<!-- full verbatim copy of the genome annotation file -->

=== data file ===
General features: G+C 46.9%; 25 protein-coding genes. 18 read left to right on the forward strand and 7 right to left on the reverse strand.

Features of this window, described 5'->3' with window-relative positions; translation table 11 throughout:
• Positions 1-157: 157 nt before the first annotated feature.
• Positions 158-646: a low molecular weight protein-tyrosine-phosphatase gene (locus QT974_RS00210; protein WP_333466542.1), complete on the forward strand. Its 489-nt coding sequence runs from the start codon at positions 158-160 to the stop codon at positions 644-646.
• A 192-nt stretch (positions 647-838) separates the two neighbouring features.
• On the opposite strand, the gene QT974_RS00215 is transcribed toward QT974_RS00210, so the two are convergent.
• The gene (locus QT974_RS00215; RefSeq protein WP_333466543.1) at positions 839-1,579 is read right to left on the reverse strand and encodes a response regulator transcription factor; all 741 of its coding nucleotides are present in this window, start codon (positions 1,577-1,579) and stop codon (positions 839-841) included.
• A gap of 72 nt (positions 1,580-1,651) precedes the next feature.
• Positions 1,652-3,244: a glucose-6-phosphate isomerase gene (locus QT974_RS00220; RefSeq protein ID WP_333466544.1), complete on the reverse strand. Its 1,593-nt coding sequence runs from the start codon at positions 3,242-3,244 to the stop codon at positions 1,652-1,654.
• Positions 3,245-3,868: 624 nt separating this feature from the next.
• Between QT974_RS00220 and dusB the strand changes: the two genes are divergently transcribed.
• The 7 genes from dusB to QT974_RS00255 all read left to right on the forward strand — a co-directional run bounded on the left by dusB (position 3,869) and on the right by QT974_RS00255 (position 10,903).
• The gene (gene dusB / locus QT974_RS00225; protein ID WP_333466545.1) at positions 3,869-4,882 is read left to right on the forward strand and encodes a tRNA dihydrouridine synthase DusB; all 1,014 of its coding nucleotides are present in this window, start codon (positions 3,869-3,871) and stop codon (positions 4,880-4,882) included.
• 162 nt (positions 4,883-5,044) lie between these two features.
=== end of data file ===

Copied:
General features: G+C 46.9%; 25 protein-coding genes. 18 read left to right on the forward strand and 7 right to left on the reverse strand.

Features of this window, described 5'->3' with window-relative positions; translation table 11 throughout:
• Positions 1-157: 157 nt before the first annotated feature.
• Positions 158-646: a low molecular weight protein-tyrosine-phosphatase gene (locus QT974_RS00210; protein WP_333466542.1), complete on the forward strand. Its 489-nt coding sequence runs from the start codon at positions 158-160 to the stop codon at positions 644-646.
• A 192-nt stretch (positions 647-838) separates the two neighbouring features.
• On the opposite strand, the gene QT974_RS00215 is transcribed toward QT974_RS00210, so the two are convergent.
• The gene (locus QT974_RS00215; RefSeq protein WP_333466543.1) at positions 839-1,579 is read right to left on the reverse strand and encodes a response regulator transcription factor; all 741 of its coding nucleotides are present in this window, start codon (positions 1,577-1,579) and stop codon (positions 839-841) included.
• A gap of 72 nt (positions 1,580-1,651) precedes the next feature.
• Positions 1,652-3,244: a glucose-6-phosphate isomerase gene (locus QT974_RS00220; RefSeq protein ID WP_333466544.1), complete on the reverse strand. Its 1,593-nt coding sequence runs from the start codon at positions 3,242-3,244 to the stop codon at positions 1,652-1,654.
• Positions 3,245-3,868: 624 nt separating this feature from the next.
• Between QT974_RS00220 and dusB the strand changes: the two genes are divergently transcribed.
• The 7 genes from dusB to QT974_RS00255 all read left to right on the forward strand — a co-directional run bounded on the left by dusB (position 3,869) and on the right by QT974_RS00255 (position 10,903).
• The gene (gene dusB / locus QT974_RS00225; protein ID WP_333466545.1) at positions 3,869-4,882 is read left to right on the forward strand and encodes a tRNA dihydrouridine synthase DusB; all 1,014 of its coding nucleotides are present in this window, start codon (positions 3,869-3,871) and stop codon (positions 4,880-4,882) included.
• 162 nt (positions 4,883-5,044) lie between these two features.